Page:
7:12 pm edt          Comments

Monday, October 17, 2011



            Admittedly I have a soft spot in my heart for the orphans, especially the white ones since I've rarely had anything but colored breeds. But now it seems I've created chickens who consider themselves special and more privileged than the rest of the flock.  They prefer to hang around the house rather than scratch around the gardens like their compatriots.  They frequently sit on the patio bench.  They hurry toward the house whenever they hear the door open and when my truck pulls into the driveway they race across the yard as if they've just won the Publisher's Clearinghouse Sweepstakes.  Now they have discovered that by coming up on the deck they can peer directly into the kitchen.  I know this is a ploy to make me think they are starving--especially if I happen to be cooking.  I think that given half a chance they'd march right inside.  It seems that even a small amount of favoritism directed toward poultry can get out of control. 

            Birds need to be birds, but you've got to admit, these girls are pretty cute, aren't they?


3:35 pm edt          Comments

Sunday, October 16, 2011



            When I was a kid I spent a good bit of time on a dairy farm in Carroll County.  My uncle liked to help with haying and other farm work and he also put in a huge garden there which supplied a lot of our family's food.  The farm family rarely came into our town, and when they did it was usually for a funeral or some other formal occasion. They would be all cleaned up; no muck boots, no coveralls, no engineers' caps (husband and wife dressed alike).  While they might have been wearing their city clothes they still smelled like milk.  The back door would open and they'd enter my mother's tidy kitchen and regardless of what she'd been cooking the room instantly took on the aroma of their milk house.  I fear I may be heading for that same fate.

            Friends will soon dread seeing me coming up their walkway and they'll run for the Air Wick or Oust.  The reason is because thanks to old Kenny I am drowning in the white stuff.  The first thing I saw this morning when I looked out the kitchen window was the black Volvo station wagon at the end of the drive and old Kenny unloading two gallons of Cow's morning output.  The dogs and I went out to the gate to meet him. 

            "Kenny, what in the world am I supposed to do with all this milk?" I questioned. Never one to mince words he replied, "Drink it!"  He then went on to suggest that if I leave it outside for a few days it would turn to cottage cheese.  "Then you just drain off the whey and drink that.  Go to the health food store and get some flax seed oil and mix that with the curds.  If you've got cancer, this will cure it."  Hmm, I wonder if he's shared this secret with the Cleveland Clinic.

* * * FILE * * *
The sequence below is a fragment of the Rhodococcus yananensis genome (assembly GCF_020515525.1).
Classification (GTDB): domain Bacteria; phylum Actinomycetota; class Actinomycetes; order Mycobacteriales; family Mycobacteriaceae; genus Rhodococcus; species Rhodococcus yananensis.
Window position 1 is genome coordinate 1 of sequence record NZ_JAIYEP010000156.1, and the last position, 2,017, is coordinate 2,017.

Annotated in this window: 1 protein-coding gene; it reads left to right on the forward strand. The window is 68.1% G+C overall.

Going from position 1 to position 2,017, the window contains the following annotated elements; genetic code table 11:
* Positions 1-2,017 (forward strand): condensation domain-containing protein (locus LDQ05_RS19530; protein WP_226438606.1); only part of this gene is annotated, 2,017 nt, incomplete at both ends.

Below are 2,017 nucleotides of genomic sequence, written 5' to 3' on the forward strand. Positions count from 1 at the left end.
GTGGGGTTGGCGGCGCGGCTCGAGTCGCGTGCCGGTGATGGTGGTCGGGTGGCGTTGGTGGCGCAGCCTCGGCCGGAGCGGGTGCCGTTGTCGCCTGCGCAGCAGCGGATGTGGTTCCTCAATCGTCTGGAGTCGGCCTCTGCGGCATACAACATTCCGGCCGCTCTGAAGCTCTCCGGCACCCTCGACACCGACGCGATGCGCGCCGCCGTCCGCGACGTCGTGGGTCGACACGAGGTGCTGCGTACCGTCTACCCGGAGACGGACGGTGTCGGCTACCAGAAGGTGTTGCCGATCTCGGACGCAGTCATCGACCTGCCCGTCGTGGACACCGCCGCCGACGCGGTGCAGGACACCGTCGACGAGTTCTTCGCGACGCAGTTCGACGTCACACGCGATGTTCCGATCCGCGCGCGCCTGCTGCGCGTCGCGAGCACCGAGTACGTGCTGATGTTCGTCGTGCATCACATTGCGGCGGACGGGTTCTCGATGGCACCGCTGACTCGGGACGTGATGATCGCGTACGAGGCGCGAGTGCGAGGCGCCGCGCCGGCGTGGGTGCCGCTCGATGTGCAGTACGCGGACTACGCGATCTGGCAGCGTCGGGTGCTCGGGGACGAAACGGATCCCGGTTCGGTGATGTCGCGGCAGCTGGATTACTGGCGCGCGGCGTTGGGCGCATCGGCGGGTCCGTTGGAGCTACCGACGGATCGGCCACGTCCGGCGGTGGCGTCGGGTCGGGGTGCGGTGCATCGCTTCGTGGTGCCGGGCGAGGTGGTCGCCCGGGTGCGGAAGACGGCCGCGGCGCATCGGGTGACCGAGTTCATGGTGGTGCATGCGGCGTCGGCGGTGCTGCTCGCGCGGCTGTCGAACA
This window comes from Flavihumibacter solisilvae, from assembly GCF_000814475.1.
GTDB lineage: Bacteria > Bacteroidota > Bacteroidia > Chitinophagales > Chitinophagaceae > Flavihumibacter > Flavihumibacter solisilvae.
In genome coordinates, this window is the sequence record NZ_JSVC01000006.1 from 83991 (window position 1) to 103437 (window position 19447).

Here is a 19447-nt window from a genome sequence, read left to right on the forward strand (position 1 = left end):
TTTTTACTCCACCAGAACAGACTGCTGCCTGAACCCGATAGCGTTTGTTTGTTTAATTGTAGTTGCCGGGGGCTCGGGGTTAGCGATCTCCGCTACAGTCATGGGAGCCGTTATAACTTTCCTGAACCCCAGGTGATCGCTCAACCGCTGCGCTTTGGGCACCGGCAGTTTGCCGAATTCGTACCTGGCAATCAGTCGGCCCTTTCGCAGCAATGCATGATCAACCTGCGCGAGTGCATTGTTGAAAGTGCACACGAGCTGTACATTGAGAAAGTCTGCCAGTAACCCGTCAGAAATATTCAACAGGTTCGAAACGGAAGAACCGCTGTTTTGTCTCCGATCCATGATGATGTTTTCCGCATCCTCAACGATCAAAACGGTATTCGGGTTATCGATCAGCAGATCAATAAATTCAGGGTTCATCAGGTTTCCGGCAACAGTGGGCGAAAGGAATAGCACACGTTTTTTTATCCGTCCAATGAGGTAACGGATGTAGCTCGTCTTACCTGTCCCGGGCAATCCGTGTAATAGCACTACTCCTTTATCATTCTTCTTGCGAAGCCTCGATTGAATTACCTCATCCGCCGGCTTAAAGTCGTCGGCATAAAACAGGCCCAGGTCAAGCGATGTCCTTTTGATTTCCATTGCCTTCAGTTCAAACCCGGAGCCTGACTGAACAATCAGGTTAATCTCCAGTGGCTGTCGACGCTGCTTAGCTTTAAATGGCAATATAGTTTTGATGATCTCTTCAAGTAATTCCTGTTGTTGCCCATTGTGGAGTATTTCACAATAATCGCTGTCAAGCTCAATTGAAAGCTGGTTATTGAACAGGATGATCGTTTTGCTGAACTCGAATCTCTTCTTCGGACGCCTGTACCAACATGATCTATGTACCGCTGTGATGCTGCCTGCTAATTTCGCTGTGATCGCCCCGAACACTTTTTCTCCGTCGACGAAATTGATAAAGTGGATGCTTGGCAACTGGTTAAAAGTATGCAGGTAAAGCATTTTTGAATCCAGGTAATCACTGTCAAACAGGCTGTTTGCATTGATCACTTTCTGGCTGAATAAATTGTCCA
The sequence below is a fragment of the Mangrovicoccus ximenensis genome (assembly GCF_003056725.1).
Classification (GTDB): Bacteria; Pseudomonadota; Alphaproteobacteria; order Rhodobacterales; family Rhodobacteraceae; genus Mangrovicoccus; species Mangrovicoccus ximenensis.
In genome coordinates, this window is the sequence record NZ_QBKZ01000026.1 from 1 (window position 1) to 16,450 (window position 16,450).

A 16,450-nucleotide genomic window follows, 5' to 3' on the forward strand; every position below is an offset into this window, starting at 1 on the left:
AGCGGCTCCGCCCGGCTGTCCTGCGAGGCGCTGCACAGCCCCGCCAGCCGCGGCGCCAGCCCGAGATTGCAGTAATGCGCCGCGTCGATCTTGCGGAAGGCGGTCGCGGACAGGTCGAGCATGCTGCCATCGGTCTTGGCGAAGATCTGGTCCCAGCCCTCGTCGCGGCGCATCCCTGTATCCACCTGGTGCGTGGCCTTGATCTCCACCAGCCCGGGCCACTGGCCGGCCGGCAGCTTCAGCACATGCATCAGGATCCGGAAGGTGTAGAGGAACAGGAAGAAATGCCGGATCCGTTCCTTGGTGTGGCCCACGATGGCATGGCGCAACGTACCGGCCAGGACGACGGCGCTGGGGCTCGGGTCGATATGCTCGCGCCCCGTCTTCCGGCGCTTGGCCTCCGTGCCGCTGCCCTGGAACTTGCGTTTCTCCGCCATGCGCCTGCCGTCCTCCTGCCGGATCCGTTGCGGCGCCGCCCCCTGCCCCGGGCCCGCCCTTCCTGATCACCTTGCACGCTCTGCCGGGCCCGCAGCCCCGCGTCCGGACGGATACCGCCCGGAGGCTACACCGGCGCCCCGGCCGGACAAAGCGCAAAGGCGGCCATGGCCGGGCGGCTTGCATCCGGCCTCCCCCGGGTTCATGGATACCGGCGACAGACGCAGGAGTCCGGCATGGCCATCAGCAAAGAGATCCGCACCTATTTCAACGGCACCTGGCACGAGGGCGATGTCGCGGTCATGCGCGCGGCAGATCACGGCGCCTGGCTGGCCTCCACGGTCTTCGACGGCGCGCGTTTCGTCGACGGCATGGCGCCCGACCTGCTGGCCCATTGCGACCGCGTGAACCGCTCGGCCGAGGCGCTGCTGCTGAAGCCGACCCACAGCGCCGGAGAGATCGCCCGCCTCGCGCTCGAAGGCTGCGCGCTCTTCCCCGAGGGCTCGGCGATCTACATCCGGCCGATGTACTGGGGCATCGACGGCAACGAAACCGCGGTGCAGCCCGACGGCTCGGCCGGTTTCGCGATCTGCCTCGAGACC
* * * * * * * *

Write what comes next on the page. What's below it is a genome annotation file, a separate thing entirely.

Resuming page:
As you see the chickens have taken the lacto-ova dietary designation one step beyond.  As an experiment I offered them a bowl of milk this morning.  They clustered around the unfamiliar stuff, clucking quietly among themselves; "I'm not tasting it.  You taste it...."   No one wanted to be the first, but all were curious.  Enter the odd little red hen, the rebel of the flock.  "Ah, I've been dying for some milk," she said and began to drink with chicken gusto.  That's all it took. 

            While this may augment their scratch feed and all of the other things poultry enjoy eating, it will hardly make a dent in the continuous milk supply, so tomorrow I'm picking up a cheese-making cookbook and other supplies.  Waste not, want not.


5:09 pm edt          Comments

Saturday, October 15, 2011



            Today was the first really cold and blustery day of the season.  The morning skies were dark and ominous and the wind bit at my face as I trudged up to the barn.  I wanted to hurry back to the house, pour another steaming cup of coffee , curl up on the sofa and watch This Old House.  That's what I wanted to do, but that isn't what I did do.  The Occupy Wall Street demonstrations which have made their way across the country had scheduled a noon protest in a nearby town.  After all my complaining about societal apathy I could hardly ignore this opportunity.  Outside the winds were howling.  Inside the phone was ringing.

            "So, are you going?" asked T.  I hedged and carped about the cold and the threat of rain until he replied, "I guess you're just a fair weather activist, right?"  That did it.  I hung up the phone and headed to the cellar ‘sign shop' and hastily whipped out my succinct message:  TAX THE GREEDY, HELP THE NEEDY and hoped the paint would be dry by the time I had to leave.